Let us take a walk on memory lane to get to the bottom of this subject: the first reference appeared on the 17th Century, on the book of São Nicolau de Oliveira. “O Livro das Grandezas de Lisboa” (The Book of Lisbon Grandeurs): it surely resumes the content, where the saint describes his city with details.
The seven giants — São Jorge, São Vicente, São Roque, Santo André, Santa Catarina, Chagas e Sant’Ana — all of them where visible when arriving in Lisbon by river.
But São Nicolau de Oliveira forgot one hill: Graça, the highest of the city, only shadowed by São Jorge's Castle.The truth is that this oblivion was very convenient at the time: in fact, it's always better to share similarities with the legend of Rome than having one too many hills...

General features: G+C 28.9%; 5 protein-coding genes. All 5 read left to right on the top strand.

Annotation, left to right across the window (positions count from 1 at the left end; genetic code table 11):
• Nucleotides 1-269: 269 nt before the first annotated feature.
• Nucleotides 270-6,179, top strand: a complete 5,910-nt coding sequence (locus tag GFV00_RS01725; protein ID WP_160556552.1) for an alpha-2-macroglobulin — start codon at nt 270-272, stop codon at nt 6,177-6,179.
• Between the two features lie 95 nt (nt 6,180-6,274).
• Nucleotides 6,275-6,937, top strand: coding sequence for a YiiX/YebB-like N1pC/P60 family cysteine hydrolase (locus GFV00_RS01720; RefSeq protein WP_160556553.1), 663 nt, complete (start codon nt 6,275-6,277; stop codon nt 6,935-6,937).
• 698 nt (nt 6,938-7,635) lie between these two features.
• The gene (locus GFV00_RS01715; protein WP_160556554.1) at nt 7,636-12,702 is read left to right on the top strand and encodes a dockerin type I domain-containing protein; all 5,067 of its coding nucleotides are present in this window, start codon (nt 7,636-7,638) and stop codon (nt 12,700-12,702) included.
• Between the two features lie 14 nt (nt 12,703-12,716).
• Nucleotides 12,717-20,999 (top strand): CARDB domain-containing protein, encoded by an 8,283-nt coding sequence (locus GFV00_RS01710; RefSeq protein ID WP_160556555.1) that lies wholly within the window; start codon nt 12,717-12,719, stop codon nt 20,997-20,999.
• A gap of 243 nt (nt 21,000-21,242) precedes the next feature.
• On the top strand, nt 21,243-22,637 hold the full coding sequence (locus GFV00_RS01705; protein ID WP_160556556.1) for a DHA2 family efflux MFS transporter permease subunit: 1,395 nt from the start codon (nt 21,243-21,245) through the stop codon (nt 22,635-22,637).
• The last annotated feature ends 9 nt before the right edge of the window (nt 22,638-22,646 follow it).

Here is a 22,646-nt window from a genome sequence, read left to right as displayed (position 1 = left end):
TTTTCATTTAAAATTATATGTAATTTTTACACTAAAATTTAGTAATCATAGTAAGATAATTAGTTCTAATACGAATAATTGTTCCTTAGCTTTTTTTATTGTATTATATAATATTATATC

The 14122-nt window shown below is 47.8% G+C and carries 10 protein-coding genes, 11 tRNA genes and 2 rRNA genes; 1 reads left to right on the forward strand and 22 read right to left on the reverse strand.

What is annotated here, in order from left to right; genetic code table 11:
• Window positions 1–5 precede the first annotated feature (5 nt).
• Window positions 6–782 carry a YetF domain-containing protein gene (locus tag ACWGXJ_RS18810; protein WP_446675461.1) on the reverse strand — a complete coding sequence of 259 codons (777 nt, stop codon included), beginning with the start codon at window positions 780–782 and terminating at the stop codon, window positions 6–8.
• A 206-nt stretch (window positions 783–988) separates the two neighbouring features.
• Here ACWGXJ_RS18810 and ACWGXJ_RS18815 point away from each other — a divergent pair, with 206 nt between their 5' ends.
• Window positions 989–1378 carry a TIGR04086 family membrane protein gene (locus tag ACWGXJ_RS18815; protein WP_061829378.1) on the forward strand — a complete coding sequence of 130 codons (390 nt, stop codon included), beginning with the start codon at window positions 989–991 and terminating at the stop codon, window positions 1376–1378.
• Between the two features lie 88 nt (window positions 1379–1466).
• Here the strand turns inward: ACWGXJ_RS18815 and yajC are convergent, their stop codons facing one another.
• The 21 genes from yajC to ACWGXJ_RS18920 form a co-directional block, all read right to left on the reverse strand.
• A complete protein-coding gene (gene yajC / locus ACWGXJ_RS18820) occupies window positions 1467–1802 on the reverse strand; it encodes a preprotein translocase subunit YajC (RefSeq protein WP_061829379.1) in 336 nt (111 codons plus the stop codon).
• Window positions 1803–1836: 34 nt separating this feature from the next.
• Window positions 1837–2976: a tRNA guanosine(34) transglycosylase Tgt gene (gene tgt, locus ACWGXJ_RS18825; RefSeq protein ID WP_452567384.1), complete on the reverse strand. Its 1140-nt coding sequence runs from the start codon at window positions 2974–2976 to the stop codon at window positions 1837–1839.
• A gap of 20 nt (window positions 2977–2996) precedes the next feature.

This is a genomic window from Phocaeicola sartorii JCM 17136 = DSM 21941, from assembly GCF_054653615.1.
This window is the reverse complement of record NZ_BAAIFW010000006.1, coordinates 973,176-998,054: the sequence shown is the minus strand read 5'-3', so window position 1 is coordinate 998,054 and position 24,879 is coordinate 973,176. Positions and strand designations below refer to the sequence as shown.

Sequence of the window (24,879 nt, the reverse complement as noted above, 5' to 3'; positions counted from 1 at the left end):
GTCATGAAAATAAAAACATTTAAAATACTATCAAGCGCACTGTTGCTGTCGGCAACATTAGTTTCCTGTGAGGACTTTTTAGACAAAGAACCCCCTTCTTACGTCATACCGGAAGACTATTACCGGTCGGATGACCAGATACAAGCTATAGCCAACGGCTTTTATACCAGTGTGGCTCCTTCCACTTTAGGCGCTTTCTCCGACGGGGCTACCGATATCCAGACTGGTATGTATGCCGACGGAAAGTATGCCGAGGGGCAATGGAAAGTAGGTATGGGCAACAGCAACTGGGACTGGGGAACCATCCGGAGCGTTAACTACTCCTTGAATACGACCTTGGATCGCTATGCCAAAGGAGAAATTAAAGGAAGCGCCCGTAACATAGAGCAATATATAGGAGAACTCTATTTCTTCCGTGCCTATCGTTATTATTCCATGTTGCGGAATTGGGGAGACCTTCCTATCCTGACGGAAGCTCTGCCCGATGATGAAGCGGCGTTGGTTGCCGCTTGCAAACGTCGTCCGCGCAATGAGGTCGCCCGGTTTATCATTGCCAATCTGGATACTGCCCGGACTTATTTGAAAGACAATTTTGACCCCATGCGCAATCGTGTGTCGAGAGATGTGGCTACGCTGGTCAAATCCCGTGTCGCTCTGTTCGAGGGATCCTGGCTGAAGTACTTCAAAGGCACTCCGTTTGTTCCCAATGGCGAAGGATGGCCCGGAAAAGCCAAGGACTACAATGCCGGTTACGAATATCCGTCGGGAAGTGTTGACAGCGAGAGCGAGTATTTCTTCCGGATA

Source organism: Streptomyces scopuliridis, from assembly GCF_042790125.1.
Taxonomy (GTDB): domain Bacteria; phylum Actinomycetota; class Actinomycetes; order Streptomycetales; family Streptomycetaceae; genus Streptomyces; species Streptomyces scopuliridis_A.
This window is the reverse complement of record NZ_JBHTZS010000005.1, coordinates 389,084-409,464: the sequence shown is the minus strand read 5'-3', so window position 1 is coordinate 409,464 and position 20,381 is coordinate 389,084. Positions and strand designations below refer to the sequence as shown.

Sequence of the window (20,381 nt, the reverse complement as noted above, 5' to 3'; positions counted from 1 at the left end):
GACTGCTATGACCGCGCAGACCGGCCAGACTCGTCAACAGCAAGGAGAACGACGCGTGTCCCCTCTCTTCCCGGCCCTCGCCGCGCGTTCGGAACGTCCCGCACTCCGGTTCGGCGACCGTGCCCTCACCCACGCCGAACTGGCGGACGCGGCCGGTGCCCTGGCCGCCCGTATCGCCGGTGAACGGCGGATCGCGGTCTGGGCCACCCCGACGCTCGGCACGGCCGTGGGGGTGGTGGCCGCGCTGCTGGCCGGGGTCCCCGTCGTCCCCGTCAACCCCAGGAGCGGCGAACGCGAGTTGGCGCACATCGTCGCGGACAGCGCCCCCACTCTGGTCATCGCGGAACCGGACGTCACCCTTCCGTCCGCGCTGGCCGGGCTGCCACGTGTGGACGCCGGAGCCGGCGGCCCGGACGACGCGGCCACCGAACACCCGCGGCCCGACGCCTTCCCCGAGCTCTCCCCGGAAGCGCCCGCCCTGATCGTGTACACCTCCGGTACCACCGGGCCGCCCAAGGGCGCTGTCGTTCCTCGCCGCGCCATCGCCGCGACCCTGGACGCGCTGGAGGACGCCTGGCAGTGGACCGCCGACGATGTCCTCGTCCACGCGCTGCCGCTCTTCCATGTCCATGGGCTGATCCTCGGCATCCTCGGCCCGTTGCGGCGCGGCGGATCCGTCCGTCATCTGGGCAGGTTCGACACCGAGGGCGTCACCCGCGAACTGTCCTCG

If we follow the legend – and keep Graça out of this counting — São Jorge the highest hill in town. Way up high, we can see the Castle, where the village that originated Lisbon was founded.
It was an important fortress that resisted years of wars. In 1147, the troops of Afonso Henriques, the first king of Portugal, invested against its walls for three months so they could conquer Lisbon to the Moors.
The name of the castle was dedicated to saint patron of the knights, in a manner of thanking the protection during the crusade. Nowadays, the area of the hill occupies the neighbourhood of Mouraria, the Castle and a small part of Alfama.